Your Practical Guide to Getting Started with Omnichannel Commerce
In today’s hyper-connected world, customers interact with brands on multiple channels – online, offline, desktop, mobile, and social media. Retailers are capitalizing on this consumer behavior by allowing customers to connect, share, buy, and sell on all these channels. But this multichannel approach with disjointed paths to purchase is falling short of what today’s digitally empowered customers expect from a seamless shopping experience.
By connecting the dots between all these channels, omnichannel commerce promises a cohesive, connected, and truly seamless customer experience at any given touchpoint. Multiple studies suggest that in the modern ecommerce space, omnichannel experience can lure customers to spend as much as double in contrast to single or disconnected multiple channels.
However, implementing the omnichannel strategy is easier said than done. But once you have done your homework on where to look and what to do, it rather becomes just a matter of time and effort. To help you with that, here is a concise practical guide on how to begin with the omnichannel commerce.
Enable Social Commerce
Digital customers spend a good part of their day on social media. So, to enable an omnichannel commerce strategy, you first need to put an effective social commerce strategy in place.
Facebook buy buttons and Pinterest’s buyable pins are already around for a few years. More recently, Instagram and Snapchat (through 3rd party software) have also entered the space of direct selling on social media.
Leading ecommerce platforms like Shopify, Big Commerce, Kibo Commerce*, and others already offer inbuilt social commerce capabilities to enable retailers to deliver customers a connected shopping experience – where customers can come to know about a product at one channel, add to order at another, and checkout at a third one.
Additionally, it goes without saying that besides enabling social commerce, you also need to take care of everything in-between to leverage its full potential. This includes identifying most relevant channels, using hashtags, running ads, producing engaging content, interacting with followers, and so on.
Leverage Popular Marketplaces
The bitter truth of the current retail ecosystem is that the likes of Amazon and Walmart are playing at a level way higher than fair. As a modern retailer, you cannot beat Amazon in Amazon’s game (despite constant innovation and consumer-centric services), but you can play a different game.
The whole point of omnichannel commerce is to provide customers a seamless shopping experience wherever they are. Today, Amazon and other retail giants like Alibaba, Rakuten, Lazada, and Flipkart (in their respective markets) have become the platforms where most buyer journeys begin.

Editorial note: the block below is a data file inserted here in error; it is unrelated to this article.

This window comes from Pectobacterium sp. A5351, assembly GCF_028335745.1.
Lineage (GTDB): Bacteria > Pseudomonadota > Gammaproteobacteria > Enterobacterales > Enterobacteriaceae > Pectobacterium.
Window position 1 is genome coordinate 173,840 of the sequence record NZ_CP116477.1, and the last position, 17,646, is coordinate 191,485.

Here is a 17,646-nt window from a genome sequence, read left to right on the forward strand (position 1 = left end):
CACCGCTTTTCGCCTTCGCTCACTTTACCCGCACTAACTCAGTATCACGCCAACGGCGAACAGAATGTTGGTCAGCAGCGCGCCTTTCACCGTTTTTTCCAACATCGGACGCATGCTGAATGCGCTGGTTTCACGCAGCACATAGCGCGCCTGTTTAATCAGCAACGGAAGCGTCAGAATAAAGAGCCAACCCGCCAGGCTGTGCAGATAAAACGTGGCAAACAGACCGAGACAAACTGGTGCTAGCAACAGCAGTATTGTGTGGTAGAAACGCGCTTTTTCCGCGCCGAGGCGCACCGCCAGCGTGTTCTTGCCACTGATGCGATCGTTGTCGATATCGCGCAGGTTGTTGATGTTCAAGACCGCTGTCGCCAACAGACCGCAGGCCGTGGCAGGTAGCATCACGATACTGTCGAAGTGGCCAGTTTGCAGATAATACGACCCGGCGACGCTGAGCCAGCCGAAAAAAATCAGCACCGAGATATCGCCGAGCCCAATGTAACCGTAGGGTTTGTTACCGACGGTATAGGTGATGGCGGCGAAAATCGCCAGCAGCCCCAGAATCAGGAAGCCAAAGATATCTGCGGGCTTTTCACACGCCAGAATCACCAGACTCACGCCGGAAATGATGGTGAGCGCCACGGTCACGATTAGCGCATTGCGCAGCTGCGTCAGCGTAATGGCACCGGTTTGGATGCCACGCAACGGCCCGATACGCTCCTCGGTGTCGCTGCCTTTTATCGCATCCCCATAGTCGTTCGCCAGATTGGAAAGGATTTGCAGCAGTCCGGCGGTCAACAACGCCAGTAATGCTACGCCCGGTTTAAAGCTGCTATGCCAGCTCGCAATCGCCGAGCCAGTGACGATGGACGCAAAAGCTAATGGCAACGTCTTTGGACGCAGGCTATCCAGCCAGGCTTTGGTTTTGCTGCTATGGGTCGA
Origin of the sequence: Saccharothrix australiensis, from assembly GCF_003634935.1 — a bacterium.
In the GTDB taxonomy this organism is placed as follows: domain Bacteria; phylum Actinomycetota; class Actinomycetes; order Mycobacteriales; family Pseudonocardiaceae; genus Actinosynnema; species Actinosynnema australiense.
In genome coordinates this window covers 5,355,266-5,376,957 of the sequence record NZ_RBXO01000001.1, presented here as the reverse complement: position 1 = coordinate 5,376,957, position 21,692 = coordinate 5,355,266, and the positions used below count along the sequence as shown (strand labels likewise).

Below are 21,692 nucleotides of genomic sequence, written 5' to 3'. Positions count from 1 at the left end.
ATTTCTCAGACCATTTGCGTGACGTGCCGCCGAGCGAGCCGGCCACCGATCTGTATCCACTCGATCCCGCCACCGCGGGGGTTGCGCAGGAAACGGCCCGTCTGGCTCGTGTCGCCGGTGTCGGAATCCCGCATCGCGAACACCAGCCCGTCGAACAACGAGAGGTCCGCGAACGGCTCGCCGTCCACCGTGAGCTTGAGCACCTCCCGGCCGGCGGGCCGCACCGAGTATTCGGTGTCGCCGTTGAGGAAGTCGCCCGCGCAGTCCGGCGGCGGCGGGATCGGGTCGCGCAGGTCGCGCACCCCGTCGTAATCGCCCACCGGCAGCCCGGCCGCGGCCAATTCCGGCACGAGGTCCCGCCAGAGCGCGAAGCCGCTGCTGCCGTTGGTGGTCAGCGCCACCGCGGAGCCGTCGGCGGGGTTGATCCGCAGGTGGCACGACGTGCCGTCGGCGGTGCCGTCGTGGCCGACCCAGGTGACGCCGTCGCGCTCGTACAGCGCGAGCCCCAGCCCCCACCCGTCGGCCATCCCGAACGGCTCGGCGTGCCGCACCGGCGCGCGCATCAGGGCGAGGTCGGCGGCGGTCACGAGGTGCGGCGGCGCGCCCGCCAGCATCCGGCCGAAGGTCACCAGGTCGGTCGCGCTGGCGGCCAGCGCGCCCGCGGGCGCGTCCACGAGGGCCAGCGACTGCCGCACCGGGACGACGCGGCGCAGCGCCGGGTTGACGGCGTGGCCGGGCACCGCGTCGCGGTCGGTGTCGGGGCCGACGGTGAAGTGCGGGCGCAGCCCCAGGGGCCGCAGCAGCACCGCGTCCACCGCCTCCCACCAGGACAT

Stats: September 2017
Retailers must leverage the popularity of these online channels (and other niche-specific marketplaces) by being present on them and seamlessly connect back to their website/store.
Additionally, coupling your online omnipresence with marketing tactics like retargeting further enables you to engage customers back into their buying journey, as well as improves brand recall.
Capitalize on Mobile Commerce
With so much noise in the market – ads and promotional messages from numerous retailers offering similar services/products – keeping customers engaged throughout the checkout process is becoming increasingly challenging.
The prospect of omnichannel commerce is primarily addressing that challenge. And mobile is certainly the most powerful tool in that context; as it is accessible anytime, anywhere.
But there is a difference between a business mobile app and providing omnichannel experience. For omnichannel experience, your mobile app must be integrated with all the other digital and physical channels your brand is present on. Customers must be able to initiate, resume, or conclude purchases part of which happened on a different channel, digital or physical.
A couple of example in this context: Starbucks mobile app allows customers to collect stars (reward points) for in-store purchases. Crate and Barrel lets customers scan items at their stores and purchase online through the mobile app.
Implementing the omnichannel strategy primarily constitutes of a) identifying touchpoints across all the relevant channels, b) deploying the technology setup, and c) maintaining the engagement level on all these touchpoints with valuable content and letting customers take desired actions smoothly.
It is an ongoing process where you have to continuously innovate based on customers’ constantly changing demands. By and large, it is about coming up with new ways to help your customers, which eventually benefit your business’s bottom line.
* We are attending Kibo Summit 2018 (May 15-17, 2018) as its Platinum Technology Partners. The theme of the summit will be ‘Next Generation Innovation and Services in the Retail Sector’. Connect with us on Twitter and LinkedIn to stay updated.